Procrastination is the enemy. An epidemic in our world. But all hope is not lost. It is possible to stop procrastinating.
Just as in life, when it comes to learning how to conquer procrastination, there’s a lot to be said about simplicity. The easier it is understand a concept or strategy, the more likely are you to implement it.
Here are five ways you can stop procrastinating today.
Stop procrastinating method #1: don’t trust your memory
According to a 1956 article in Psychological Review written by George A. Miller, humans can retain around seven digits, six letters, and around five words. However, it depends on the complexity of the information being stored in our brains. For example, seven short words are easier to retain than seven long words.
Another study, found in the Proceedings of the National Academy of Sciences, discovered that while early research found that the memory’s cut off was seven items, “the true capacity is lower when people are not allowed to use tricks like repeating items over and over or grouping items together.”
To avoid having to try to remember what you need to do and therefore increase the odds of procrastinating, do this: record whatever you need to remember to do somewhere as soon as you think of it. This can be in an app (recommended and discussed later) or written down somewhere.
The takeaway: when you record what you need to do someplace, you free your mind from having to track it. This one strategy will vastly improve your odds of getting more done.
Stop procrastinating method #2: schedule it!
Most people use their calendars for meetings, lunch dates and maybe medical appointments. If they are on the cutting edge, they will even schedule vacation time. But this is missing the power of the calendar.
Here’s a truth: what gets scheduled, gets done.
Take the strategy from method #1, record it, and put those things that are events into your calendar. And not just the business or “real” appointments either. Things to consider adding to your schedule:
And when you schedule events in your calendar, be sure to set one or two alerts as well. Maybe at the time of the event and 30 minutes or an hour beforehand.
Stop procrastinating method #3: reminders!
Sometimes what you need to do is not an event. Items that need to be done but are not as time-consuming as an event get put on your reminders list. Things you might include on your reminders list:
Don’t forget to set an alert (date AND time) for the reminder (except shopping lists) or else you will have to remember to check your reminders. You can probably see a problem with that!
Stop procrastinating method #4: tell someone!
Let’s be honest. The first three methods are ones that you can manipulate (translation: lie to yourself). If you don’t record what you need to do in your calendar and reminders, who will know? If you do add them but delete them, again, who would know? But, if you told someone, someone who would hold you accountable, the chances of you doing whatever you said you were going to do would go up tremendously.
Accountability is one of your most powerful strategies for getting what you need to do DONE!
Of course, whoever is your accountability partner MUST give you tough love each and every time! If you tell them you’re going to do something and you don’t, they shouldn’t let you excuse your way out of it. They should ask you why. Give you tough love.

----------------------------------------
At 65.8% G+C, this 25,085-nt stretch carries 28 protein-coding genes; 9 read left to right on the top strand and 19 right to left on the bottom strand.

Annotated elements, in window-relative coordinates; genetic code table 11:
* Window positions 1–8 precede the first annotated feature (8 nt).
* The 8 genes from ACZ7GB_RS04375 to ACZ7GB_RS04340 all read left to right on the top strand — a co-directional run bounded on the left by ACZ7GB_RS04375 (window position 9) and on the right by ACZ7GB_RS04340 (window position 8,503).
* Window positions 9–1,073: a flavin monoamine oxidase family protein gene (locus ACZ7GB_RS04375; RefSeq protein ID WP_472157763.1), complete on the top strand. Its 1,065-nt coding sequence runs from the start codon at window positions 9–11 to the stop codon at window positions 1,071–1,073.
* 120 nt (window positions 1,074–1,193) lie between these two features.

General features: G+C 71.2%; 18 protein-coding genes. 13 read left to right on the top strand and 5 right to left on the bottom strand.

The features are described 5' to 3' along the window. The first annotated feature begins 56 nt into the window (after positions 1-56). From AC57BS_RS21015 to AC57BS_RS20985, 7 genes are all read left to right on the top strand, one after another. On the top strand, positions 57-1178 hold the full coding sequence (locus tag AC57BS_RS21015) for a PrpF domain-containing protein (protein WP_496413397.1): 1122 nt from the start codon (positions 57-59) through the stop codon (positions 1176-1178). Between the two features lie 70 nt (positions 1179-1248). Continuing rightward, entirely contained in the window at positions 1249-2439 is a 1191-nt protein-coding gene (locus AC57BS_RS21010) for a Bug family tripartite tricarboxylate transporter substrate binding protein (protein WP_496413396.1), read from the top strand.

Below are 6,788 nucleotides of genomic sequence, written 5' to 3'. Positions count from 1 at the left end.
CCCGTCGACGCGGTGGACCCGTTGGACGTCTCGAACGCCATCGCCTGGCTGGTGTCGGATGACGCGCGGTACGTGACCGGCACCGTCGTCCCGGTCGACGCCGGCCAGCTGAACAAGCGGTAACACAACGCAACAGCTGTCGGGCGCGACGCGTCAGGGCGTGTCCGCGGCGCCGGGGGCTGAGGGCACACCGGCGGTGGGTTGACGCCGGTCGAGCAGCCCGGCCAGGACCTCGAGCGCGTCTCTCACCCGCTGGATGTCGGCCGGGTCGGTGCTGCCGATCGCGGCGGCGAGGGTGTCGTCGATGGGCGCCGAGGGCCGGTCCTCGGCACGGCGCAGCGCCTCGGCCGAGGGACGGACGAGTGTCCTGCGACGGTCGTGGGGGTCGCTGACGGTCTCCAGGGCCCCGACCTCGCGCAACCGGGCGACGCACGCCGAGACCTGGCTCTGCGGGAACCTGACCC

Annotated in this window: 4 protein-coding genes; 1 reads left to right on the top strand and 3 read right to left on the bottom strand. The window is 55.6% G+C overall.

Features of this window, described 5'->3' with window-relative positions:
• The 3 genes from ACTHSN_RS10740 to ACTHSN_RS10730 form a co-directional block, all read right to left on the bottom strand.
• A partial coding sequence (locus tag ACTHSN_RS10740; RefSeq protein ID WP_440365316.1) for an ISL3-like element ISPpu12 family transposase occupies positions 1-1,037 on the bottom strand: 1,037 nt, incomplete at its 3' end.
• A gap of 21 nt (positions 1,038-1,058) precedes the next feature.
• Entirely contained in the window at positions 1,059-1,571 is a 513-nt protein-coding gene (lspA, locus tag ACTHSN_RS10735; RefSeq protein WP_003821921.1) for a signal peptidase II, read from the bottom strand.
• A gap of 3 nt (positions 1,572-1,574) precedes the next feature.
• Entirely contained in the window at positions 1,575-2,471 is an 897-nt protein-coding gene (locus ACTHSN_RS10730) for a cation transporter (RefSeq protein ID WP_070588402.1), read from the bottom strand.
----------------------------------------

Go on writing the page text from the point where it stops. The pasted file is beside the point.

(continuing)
An effective accountability partner will be an incredible asset to your success. Unlike calendars and reminders, you don’t tell your accountability partner everything…just the major things you want to accomplish.
Stop procrastinating method #5: do what Nike says!
All this knowledge is utterly worthless if you don’t implement it! Nike has it right: just do it!
Stop making excuses. This is you I am talking about. Not anyone else. The one that cares the most whether or not you succeed is you.
Apps to help you stop procrastinating
I love apps. You might call me a crash test dummy for apps. But all apps are not created equal.
And what app you should use is the one thing I won't tell you. Why? Because I don't know you or your workflow.
But all hope is not lost. Here are some ideas.
Try to use what came with your smartphone, tablet, lap top or desktop. Maybe these will work for you.
If not, then head over to your App Store and read the 5- and 4-star reviews AND the 1- and 2-star reviews. Why? Perhaps the reason someone gave it a low rating is exactly what you are looking to avoid.
Ask your friends and/or colleagues what they use and why. Ask them to show you the apps. See if you like the layout and the way it works.
Finally, try it! For free apps, if you don't like them, just delete them. For paid apps, you can get a refund (I know this is true to Apple because I've done it not sure about Android).
If apps are not your thing, no worries. Just use a notebook. BUT...use a dedicated notebook. Not the back of an old envelope or a used Post-It!
Personally, I use Brendon Burchard's High Performance Planner. It's the best planner I've ever used. But you don't have to use that one. Find one that works for you.
DO THIS: PICK ONE STRATEGY from the five I gave you and not only begin to implement it but to master it. This means to get so good at it that it becomes second nature to you. Only then do you pick another one.